Too far? Too soon? Majority of Dallas residents tend to think not. (Sure it may be funny but doubt Nina Pham’s family thinks so.) James Faulk is the owner of the University Park townhouse, who decided to dress the exterior up as Ebola for Halloween. Some say disrespectful, some say funny, just ask Faulk himself who opened his door to FOX News cameras in his “CDC Trainee” uniform with a clipboard. Directly across from Highland Park High School, Faulk says “lighten up.”
Get this: once completing the decorations, the police were contacted immediately. Since, Faulk has added a “Happy Halloween” sign to his display to distinguish his as a form of humor.
Complete with hazardous waste and quarantine tape, Faulk spent a total of five hours decorating his townhouse and invested approximately $150 on equipment (decorations) from a hospital auction. The display is set to look like the house is being “decontaminated.” Although there are biohazard signs everywhere, Faulk was very particular about refraining from using the word Ebola.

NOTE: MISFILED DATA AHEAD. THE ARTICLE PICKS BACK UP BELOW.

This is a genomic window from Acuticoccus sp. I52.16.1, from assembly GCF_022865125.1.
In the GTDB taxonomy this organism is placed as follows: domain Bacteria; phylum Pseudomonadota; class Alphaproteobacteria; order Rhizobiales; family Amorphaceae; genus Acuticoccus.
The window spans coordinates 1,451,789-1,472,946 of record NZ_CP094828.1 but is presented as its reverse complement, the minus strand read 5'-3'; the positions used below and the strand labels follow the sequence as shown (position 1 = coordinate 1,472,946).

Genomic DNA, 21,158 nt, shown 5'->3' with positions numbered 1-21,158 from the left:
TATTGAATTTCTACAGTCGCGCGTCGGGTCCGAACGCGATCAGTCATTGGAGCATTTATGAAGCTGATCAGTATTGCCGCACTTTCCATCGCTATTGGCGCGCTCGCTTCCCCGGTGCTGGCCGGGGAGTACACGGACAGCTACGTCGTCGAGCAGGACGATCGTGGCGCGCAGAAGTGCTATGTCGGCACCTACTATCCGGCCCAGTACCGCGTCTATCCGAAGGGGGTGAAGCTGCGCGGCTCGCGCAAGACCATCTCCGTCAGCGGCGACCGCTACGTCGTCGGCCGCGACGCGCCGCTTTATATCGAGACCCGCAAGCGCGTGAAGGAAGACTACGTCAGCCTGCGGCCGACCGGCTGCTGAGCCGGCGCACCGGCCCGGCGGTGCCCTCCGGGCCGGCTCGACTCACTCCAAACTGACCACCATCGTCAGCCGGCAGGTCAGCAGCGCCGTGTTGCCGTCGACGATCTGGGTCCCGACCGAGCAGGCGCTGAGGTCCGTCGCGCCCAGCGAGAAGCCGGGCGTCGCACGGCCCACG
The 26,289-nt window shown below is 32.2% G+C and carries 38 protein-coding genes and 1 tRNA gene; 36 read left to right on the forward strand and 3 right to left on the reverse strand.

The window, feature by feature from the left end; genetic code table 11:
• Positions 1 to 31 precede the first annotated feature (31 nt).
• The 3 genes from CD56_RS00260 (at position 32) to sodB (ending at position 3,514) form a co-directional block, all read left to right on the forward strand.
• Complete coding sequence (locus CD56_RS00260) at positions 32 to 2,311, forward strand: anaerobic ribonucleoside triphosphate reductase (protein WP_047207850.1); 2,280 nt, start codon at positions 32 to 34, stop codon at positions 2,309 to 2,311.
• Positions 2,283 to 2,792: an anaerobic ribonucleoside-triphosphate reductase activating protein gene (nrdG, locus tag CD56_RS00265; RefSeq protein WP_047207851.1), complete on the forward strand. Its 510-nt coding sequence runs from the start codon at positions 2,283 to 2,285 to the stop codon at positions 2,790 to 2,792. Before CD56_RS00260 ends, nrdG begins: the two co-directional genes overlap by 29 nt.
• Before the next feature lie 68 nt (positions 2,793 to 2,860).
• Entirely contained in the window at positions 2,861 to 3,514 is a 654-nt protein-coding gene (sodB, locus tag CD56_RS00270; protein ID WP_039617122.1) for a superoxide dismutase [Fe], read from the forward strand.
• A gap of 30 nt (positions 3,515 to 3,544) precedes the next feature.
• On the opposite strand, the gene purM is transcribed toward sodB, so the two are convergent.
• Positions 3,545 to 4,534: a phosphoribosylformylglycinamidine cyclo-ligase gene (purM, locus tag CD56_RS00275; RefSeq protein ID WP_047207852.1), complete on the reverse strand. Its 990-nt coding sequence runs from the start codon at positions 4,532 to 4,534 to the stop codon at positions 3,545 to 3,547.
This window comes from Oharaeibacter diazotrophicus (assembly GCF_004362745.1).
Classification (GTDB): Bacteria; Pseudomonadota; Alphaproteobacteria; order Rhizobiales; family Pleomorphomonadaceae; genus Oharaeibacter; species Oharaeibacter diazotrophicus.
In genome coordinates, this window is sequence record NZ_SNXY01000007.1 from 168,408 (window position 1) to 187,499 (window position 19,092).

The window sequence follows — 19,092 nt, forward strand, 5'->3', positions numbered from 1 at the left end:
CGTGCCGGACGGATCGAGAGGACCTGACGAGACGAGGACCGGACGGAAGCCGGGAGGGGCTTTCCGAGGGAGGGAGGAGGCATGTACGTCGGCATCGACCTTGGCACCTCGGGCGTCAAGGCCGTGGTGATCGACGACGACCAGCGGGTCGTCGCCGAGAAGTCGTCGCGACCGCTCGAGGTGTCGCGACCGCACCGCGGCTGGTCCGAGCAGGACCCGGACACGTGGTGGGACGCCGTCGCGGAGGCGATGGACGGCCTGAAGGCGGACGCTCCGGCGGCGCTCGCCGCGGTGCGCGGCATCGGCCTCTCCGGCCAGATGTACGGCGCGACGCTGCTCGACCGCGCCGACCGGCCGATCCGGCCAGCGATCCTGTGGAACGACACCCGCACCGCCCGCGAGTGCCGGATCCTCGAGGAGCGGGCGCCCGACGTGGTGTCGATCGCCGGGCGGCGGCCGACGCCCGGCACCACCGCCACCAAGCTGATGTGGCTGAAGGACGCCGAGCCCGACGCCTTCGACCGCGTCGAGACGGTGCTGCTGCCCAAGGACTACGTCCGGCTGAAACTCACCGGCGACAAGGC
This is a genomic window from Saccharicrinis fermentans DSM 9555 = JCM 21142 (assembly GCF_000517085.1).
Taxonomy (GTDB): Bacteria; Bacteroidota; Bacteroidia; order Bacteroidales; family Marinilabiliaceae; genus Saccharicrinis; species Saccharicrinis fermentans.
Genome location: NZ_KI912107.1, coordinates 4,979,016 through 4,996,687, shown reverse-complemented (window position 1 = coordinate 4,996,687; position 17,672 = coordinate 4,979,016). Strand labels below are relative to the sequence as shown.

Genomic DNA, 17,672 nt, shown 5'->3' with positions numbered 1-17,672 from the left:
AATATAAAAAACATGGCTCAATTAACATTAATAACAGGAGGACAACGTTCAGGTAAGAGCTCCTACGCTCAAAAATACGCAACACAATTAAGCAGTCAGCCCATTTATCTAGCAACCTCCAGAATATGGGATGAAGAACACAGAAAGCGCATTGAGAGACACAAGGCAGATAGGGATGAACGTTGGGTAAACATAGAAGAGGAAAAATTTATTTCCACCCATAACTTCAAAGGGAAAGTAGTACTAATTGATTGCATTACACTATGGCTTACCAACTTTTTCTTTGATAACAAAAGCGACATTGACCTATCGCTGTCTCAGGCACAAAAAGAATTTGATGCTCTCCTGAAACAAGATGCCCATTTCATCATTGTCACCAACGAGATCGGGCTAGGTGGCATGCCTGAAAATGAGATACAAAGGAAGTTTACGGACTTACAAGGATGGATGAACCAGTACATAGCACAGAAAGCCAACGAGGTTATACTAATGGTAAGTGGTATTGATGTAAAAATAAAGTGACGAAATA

Most neighbors think it’s funny, after they realized a joke, complying “this is what Halloween is all about.” However many neighbors and Dallas residents still take offense, arguing that this is too soon to “make light” of the Ebola crisis. Less than three weeks since Liberia’s Thomas Eric Duncan died from the disease at Texas Health Presbyterian Hospital. Since then, his nurses have been exposed, diagnosed, and are currently undergoing treatment for the plague-like disease. Because images of actual decontamination practices have been released on all platforms of social media, many people agree that Faulk’s Halloween display is insensitive to a serious crisis.
Statistically, 98 percent have been positive reactions – as Faulk’s goal was just to get onlookers to laugh. He plans to add more to his display, such as a dummy in a hospital bed in the front window.